Anyway, since I had a moment to post a few pictures and a few words, I did. I typically feel like I should have more insightful things to write when I come to this space, but I've missed effortless posting of simple pleasures in life. I've recently taken some time to look back over the years of my blog journals; it has been interesting to see how my themes and purposes in writing have changed. It somewhat struck me that I no longer have a carefree ease of finding beauty AND writing about it.

So this post is for the simple purpose of celebrating and remembering the wonderment of my people and the blessings all around. Cheers to that!


Monday, October 28, 2019

This Guy...

Homecoming, freshman year

If a boy feels awkward posing for pictures, I've learned to just let him move.
The results are, well, far more dynamic!

At long last, no more braces!

It was so fun to have Olivia home for the occasion.

It's a mom's prerogative to hug her son,
and a boy's milestone to grow right up passed her.

He's so funny, this Andrew guy! Being a little nervous, he was certain the dance floor was not his thing. We all knew differently, though! He can't hold back in the kitchen... and couldn't hold back at homecoming! He had a great night with his friends. In fact, he is absolutely loving high school.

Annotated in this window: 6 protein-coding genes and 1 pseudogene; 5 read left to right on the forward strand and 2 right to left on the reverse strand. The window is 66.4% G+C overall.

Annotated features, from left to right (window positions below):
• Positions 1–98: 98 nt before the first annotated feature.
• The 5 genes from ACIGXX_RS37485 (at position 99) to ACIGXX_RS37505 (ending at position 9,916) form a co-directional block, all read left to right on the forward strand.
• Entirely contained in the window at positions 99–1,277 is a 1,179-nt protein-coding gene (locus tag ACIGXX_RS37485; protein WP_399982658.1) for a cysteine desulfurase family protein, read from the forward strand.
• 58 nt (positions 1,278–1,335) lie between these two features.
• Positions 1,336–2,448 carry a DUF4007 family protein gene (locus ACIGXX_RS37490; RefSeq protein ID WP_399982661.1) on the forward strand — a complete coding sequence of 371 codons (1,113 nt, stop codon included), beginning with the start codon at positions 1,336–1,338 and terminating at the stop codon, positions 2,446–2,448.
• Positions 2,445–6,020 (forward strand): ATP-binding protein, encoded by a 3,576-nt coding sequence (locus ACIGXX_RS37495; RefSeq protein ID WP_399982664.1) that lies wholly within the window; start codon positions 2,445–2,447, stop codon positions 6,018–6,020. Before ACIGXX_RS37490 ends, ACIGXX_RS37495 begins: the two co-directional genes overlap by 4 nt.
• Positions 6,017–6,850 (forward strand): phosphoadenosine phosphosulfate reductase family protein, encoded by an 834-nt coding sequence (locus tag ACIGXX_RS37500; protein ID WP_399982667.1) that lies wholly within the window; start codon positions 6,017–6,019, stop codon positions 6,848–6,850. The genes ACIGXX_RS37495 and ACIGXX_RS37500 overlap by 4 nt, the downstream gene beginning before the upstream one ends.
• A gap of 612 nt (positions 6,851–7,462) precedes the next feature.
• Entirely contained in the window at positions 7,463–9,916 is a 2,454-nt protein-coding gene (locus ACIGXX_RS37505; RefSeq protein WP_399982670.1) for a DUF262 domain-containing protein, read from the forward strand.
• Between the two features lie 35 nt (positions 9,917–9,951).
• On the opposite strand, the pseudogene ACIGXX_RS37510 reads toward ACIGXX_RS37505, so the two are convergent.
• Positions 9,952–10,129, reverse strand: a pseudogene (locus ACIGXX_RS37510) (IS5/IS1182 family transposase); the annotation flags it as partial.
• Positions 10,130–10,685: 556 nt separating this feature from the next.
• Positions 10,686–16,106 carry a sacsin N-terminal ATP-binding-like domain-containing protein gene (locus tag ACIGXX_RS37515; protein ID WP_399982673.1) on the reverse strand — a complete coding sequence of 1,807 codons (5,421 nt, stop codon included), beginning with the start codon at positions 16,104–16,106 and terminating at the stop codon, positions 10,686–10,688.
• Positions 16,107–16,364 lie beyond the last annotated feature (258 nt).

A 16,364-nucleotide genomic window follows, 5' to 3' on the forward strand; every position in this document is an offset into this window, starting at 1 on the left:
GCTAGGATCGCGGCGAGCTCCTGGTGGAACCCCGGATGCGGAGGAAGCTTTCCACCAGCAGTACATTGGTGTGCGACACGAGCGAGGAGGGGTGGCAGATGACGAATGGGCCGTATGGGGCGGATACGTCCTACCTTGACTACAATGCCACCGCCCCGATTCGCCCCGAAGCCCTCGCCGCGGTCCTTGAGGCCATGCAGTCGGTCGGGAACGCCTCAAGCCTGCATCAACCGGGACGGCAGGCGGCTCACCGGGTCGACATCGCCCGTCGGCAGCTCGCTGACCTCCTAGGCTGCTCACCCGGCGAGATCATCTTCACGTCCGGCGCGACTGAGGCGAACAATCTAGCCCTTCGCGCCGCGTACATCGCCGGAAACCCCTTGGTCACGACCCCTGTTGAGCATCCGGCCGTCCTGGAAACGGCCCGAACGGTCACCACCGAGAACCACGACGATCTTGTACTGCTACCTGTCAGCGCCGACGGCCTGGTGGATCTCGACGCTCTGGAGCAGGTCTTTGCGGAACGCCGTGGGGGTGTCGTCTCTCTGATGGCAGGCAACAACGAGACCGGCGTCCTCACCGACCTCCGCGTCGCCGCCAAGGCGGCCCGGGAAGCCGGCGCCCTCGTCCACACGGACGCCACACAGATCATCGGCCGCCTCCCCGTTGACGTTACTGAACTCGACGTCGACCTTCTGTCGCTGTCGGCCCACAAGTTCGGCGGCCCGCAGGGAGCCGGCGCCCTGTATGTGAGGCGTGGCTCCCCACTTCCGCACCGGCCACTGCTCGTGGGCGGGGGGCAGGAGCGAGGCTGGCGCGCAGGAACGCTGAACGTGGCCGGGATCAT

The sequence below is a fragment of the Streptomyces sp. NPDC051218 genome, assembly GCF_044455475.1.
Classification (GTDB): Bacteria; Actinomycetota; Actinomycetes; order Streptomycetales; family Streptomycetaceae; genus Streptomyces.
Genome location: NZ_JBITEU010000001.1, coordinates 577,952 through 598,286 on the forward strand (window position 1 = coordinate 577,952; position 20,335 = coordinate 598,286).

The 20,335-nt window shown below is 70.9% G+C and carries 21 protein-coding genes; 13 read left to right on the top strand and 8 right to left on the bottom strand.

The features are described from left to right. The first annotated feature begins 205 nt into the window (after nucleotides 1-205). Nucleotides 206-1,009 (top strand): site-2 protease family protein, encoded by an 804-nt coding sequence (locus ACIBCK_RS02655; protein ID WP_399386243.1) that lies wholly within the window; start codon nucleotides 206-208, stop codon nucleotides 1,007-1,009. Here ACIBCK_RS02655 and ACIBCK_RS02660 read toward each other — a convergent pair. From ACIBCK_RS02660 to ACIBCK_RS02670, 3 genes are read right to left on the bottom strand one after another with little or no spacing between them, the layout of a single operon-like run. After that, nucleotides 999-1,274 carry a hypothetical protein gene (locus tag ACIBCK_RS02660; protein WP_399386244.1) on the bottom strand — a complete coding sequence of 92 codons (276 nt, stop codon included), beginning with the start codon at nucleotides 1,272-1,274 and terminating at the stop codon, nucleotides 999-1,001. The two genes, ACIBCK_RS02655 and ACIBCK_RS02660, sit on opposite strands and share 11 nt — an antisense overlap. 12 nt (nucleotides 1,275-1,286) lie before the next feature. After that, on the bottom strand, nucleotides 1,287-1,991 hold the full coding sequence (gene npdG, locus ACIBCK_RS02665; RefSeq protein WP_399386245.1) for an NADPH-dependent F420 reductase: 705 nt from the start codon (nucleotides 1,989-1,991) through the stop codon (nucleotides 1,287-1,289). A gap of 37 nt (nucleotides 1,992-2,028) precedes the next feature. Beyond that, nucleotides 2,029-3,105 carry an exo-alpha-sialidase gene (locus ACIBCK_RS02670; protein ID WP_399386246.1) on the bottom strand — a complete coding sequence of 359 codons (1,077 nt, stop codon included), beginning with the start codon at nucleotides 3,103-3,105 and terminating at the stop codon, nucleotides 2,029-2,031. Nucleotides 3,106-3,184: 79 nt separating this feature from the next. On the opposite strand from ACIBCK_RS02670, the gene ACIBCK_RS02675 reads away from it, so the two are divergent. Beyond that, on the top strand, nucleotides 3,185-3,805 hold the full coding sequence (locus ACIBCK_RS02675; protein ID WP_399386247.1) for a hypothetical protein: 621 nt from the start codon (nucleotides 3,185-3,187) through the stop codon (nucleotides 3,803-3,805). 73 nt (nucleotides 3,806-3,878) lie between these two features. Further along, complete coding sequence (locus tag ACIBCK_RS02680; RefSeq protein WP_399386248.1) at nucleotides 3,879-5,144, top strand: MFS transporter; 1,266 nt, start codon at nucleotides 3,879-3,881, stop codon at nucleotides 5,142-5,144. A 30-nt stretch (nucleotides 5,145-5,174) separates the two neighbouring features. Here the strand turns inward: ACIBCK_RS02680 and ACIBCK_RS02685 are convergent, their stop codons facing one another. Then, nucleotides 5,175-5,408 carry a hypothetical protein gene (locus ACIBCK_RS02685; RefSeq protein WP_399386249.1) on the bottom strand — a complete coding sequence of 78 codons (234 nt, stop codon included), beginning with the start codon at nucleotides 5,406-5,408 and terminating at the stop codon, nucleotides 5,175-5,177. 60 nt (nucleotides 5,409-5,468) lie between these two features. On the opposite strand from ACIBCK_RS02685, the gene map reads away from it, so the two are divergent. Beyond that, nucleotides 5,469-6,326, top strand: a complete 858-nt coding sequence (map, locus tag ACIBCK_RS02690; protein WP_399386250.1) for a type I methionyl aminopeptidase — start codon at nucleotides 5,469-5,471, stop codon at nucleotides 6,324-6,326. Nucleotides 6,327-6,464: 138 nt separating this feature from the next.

(Size 13!)


Monday, October 21, 2019

When life keeps moving on...

I'm dipping into the archive of summer pictures again. I'm thankful for the way pictures take me back and all the good feelings of days gone by return once more. These moments of waiting to get into the state beach still feel fresh: faces looking at me through the sun roof, toes in the window, and my girl by my side. This spot is an August end-of-summer must, and we stay till the sun goes down.

This was Olivia's last day out on the waves before packing up for a new chapter of life. 

She gets the best beach hair...

Andrew on the long board


Andrew's final summer before high school, a new chapter for him/us as well.

Our skin tones always tell the story of a good time...
And we laugh at the unfortunate tan lines.

The sun setting on the summer...
...and on life chapters.

"Summer 2019" written on the dewy windshield.